- 98 personal data points that Facebook uses to target ads to you.
- You won't like what your Facebook 'Likes' reveal.
- The Evolution of Privacy on Facebook — changes in default profile settings over time.
- Facebook's DeepText seeks to understand everything you post.
- Facebook gathered 1200 pages of data on an Irish law student.
- How you can use Facebook to track your friends' sleeping habits.
- A short history of Facebook's privacy gaffes.
Controlling Your Facebook Privacy
The following sites will give you some tools to manage your Facebook privacy settings:
- How to change your Facebook settings to opt out of platform API sharing.
- Facebook privacy tips: How to share without oversharing from the Mozilla blog.
- Facebook Security: How to keep your account secure is Facebook's own information on security.
- 11 things you might want to stop doing or delete from your Facebook profile to protect your privacy .
Deactivate or Delete Your Account
Every time problems with Facebook privacy are publicized, a huge portion of Google searches are for ways to delete a Facebook account (which removes your personal data rather than simply deactivating your account).
- Facebook's Help Center information on account deletion.
- How to deactivate your Facebook account posted by The Guardian.
Google is Tracking You
However, you should be aware that other Google services also track your activity and share share this information with each other. Google Chrome constantly tracks you (especially if you're signed in).
Every time you use a Google service, software or product, it captures a bit of the information that makes you who you are—your browsing habits, search queries, location, device types, voice, etc.—and stores it in its huge data centers, and it uses that data to make its services smarter, to make its ads more targeted and efficient, and of course to rake in more cash from its ad delivery network. — Ben Dickson
ZoneAlarm offers these suggestions to make sure that you always stay safe and secure on Google+:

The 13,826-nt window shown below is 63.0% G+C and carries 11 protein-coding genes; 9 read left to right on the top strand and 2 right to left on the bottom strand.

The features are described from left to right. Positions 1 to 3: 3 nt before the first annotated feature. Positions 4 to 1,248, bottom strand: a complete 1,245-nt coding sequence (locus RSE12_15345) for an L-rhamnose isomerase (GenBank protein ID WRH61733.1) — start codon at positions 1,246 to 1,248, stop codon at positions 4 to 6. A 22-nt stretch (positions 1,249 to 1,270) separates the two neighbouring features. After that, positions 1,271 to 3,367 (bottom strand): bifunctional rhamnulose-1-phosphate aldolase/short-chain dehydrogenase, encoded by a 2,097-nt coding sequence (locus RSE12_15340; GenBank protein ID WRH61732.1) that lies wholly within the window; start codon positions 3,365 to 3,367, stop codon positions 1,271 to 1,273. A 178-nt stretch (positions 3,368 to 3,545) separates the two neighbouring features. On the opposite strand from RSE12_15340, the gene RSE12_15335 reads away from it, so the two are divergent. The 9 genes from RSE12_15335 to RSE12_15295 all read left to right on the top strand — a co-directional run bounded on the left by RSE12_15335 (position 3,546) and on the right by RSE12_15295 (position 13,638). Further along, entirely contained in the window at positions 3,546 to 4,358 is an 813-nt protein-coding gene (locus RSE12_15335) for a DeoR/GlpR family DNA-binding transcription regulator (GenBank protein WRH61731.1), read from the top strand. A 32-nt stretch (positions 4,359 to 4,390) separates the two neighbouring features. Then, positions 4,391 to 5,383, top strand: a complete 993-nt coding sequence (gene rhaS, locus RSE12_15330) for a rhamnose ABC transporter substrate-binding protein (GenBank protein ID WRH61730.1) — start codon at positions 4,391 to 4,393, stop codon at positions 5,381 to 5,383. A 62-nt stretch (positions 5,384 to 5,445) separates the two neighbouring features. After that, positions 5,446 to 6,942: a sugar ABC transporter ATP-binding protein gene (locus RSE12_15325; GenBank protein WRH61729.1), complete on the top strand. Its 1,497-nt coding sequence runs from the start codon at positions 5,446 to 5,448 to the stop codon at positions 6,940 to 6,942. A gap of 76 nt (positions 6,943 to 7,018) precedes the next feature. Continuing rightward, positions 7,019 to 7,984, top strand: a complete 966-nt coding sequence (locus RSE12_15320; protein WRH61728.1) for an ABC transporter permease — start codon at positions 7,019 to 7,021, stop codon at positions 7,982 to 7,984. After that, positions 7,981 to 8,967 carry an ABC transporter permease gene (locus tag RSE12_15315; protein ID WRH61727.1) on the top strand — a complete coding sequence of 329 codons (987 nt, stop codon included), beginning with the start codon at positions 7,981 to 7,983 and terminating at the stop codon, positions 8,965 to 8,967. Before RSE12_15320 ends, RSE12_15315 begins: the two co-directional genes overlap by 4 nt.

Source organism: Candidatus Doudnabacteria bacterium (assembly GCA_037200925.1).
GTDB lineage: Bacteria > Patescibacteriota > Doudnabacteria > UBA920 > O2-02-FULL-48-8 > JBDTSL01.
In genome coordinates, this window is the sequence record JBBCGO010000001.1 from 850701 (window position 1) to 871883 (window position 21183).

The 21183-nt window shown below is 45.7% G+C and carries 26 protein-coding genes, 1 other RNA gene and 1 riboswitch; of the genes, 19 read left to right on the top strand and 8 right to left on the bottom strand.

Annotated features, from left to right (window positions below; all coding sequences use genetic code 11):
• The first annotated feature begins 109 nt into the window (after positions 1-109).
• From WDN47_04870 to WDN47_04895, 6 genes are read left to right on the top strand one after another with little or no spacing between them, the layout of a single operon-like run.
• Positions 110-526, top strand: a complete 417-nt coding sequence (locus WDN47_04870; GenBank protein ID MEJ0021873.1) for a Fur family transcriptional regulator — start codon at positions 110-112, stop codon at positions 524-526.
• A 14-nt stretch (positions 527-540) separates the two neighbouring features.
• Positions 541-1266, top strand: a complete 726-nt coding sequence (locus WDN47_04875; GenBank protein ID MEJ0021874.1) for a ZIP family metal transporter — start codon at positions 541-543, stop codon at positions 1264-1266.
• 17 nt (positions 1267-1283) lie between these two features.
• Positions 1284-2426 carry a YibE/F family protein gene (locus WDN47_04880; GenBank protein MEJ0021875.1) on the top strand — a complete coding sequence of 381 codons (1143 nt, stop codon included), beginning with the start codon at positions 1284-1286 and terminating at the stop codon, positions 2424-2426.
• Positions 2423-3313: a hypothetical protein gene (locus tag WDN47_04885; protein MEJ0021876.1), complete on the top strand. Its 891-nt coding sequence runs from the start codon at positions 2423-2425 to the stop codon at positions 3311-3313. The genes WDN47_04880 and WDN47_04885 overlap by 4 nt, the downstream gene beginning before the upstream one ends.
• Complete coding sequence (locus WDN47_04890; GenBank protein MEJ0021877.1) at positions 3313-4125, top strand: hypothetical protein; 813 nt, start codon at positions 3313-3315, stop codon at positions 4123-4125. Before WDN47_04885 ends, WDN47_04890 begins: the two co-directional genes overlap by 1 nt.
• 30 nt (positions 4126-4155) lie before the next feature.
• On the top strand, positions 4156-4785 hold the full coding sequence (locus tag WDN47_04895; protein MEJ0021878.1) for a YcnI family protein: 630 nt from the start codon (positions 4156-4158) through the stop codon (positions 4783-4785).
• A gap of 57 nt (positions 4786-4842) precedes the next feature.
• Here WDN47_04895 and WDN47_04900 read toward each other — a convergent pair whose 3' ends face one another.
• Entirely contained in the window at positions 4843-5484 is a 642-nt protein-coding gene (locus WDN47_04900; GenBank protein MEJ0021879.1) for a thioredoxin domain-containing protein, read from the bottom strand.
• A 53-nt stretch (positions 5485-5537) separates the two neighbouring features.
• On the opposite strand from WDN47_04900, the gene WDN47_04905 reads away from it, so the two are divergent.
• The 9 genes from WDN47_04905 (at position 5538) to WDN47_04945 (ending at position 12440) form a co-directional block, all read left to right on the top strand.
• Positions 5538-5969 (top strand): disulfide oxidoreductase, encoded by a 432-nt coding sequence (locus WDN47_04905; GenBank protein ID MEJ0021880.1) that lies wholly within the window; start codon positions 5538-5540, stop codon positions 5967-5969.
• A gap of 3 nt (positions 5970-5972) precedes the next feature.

- Set up Circles: Google+ Circles let you create specific groups to share information with. Once you have created a circle, anything that you share in that circle can only be viewed by other members in the circle.
- Lock down you profile: Your profile, by default, can be viewed by anyone on the web. If you want to change this, make sure to change the appropriate settings so that only friends in your circles can see your information.
- Restricting Search Visibility: Another default setting of your profile is that it shows up in Google search results. If you don't want Google (or other search engines) to include you in the results, make sure to change your profile visibility settings.
- Lock down other privacy settings: There are many other customizable aspects of your profile that are less well-known. Some of these include being able to limit who can see people in your circles, and who can send you emails.
- Streaming to appropriate circles: When you create a post on Google+, you can choose which circles you want to share that post with. By default, Google+ will remember the circles in your previous post, and use those same circles for your next post.
- Remember that your posts may be public: If you comment on friends' posts, their privacy settings may allow others to see what you've written. Make sure to exercise caution!
Twitter Security & Privacy
Twitter security and privacy concerns are not as numerous as those with Facebook, but you still need to keep a closer watch:
- Twitter terms of service.
- Twitter rules and policies.
- Deactivating your Twitter account.
Controlling Your Twitter Privacy
The following sites will give you some tools to manage your Twitter privacy settings:
LinkedIn Security & Privacy
LinkedIn is a little different in that it is designed for building professional networks rather than friendships. However, there are still some issues:
- LinkedIn user agreement.
- LinkedIn help.
- LinkedIn account security and privacy: best practices.
- How to turn on two-step verification for your LinkedIn account.
You can close your LinkedIn account after which your account information is deleted and logs or backups are de-identified within 30 days.
Pinterest Security & Privacy
Pinterest describes itself as an online pinboard where you can organize and share the things you love. However, there are still some issues, particularly around the legality of copying images that aren't yours:
- Copyright on Pinterest. (See Copyright — Who Owns the Content? for more about copyright.)
- Pinterest's community guidelines.
- The copyright question: How to protect yourself on Pinterest.
- Pinterest – Copyright infringement made cool?
- 3 Pinterest security issues, and what you can do about them.
- To pin or not to pin: 5 security risks businesses should understand around Pinterest and what they can do about them.
Instagram Security & Privacy
Instagram security and privacy concerns are not as numerous as those with Facebook, but you still need to keep a closer watch:
- Instagram Community Guidelines.
- Disabling or deleting your Instagram account.
Controlling Your Instagram Privacy
The following sites will give you some tools to manage your Instagram privacy settings:
- Understanding Instagram's privacy settings from the Mozilla blog.
- Instagram Privacy Settings & Information.
- Why do Facebook and Instagram share information?